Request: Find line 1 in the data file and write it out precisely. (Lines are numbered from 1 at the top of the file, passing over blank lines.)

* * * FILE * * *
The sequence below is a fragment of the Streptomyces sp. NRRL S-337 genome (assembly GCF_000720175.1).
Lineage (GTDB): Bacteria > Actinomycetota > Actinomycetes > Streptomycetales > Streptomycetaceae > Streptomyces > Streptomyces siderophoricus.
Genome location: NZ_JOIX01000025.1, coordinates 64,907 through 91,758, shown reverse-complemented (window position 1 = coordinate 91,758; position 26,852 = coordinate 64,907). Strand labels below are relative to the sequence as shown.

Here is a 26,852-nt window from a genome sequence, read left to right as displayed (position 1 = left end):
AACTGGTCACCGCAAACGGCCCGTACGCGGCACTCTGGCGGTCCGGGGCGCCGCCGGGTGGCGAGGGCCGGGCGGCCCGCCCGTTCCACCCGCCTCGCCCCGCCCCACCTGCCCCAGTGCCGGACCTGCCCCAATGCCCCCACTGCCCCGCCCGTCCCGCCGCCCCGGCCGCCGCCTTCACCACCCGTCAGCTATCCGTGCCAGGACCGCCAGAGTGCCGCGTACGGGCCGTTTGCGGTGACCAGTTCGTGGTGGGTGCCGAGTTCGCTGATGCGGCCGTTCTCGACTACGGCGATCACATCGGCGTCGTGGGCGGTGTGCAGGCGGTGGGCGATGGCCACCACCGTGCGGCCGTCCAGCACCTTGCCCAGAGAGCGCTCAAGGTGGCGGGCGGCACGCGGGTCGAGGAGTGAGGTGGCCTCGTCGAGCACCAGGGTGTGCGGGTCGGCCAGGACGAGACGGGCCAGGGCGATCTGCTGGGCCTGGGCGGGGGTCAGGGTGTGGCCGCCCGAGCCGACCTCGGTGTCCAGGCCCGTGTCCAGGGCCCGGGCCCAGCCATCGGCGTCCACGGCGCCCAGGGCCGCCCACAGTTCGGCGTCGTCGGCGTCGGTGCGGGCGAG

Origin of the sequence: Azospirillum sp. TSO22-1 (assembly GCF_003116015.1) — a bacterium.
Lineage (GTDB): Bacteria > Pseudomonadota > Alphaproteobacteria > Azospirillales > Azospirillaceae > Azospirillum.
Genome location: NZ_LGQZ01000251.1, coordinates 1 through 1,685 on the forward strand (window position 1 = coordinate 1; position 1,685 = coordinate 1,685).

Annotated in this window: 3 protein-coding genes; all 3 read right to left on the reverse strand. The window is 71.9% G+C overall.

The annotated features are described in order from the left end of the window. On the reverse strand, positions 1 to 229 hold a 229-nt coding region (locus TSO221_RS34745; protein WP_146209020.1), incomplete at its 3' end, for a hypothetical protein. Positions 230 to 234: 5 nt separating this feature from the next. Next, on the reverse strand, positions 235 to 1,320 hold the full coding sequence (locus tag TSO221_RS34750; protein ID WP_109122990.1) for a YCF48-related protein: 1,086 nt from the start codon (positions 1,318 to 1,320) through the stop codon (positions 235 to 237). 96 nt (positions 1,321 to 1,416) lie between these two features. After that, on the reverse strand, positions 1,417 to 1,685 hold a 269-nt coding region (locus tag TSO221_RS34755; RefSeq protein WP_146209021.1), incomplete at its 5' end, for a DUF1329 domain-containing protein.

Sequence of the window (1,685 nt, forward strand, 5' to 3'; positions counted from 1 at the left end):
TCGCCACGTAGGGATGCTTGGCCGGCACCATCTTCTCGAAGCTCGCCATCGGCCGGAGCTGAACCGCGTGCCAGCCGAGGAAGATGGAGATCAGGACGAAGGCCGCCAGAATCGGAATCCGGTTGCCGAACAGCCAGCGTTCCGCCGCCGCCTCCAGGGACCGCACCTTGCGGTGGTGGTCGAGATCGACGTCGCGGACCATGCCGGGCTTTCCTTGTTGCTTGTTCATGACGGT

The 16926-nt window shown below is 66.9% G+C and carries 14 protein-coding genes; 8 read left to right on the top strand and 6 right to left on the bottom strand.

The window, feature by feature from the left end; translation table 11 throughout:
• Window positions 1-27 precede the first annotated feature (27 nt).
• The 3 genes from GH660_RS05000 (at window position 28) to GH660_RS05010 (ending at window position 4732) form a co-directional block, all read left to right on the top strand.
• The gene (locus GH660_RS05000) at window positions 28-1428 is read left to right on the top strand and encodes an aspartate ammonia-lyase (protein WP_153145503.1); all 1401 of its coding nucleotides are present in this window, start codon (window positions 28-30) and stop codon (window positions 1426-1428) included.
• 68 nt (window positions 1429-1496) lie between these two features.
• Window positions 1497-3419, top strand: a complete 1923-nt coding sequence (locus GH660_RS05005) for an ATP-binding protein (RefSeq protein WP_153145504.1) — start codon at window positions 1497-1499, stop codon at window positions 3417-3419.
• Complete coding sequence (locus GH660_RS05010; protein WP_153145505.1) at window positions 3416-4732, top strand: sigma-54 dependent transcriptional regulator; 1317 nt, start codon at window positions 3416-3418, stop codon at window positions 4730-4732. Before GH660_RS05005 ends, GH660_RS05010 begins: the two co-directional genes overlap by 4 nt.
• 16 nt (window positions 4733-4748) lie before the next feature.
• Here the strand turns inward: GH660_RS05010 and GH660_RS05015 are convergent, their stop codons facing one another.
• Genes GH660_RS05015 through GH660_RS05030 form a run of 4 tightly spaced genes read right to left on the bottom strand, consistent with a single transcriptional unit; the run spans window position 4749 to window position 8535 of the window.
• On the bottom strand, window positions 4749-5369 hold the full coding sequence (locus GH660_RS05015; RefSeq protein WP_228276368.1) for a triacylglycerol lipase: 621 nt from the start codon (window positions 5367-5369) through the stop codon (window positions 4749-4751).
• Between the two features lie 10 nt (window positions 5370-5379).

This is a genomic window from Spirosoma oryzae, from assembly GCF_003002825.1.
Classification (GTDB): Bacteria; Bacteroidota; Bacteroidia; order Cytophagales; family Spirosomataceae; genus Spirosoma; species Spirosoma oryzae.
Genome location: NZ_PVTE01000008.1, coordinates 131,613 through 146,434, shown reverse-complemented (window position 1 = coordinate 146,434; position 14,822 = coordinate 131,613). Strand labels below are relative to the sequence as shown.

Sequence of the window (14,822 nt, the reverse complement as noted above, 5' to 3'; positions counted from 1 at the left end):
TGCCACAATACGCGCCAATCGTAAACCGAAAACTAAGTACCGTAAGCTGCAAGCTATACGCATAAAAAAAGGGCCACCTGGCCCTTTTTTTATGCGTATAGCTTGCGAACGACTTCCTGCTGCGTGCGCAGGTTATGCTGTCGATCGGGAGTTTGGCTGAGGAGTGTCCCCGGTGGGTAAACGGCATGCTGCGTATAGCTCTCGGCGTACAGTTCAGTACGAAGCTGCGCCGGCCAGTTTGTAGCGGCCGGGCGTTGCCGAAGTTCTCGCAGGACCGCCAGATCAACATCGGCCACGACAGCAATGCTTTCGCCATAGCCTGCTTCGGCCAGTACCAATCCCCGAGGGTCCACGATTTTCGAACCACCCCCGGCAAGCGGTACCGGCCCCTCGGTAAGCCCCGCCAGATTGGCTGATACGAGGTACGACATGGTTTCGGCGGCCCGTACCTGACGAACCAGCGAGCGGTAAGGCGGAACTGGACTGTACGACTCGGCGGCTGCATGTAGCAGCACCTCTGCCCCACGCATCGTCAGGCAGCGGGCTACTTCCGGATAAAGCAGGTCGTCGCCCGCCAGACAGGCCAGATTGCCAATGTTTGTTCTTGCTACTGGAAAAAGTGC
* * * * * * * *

The sequence below is a fragment of the Streptomyces sp. NRRL S-337 genome (assembly GCF_000720175.1).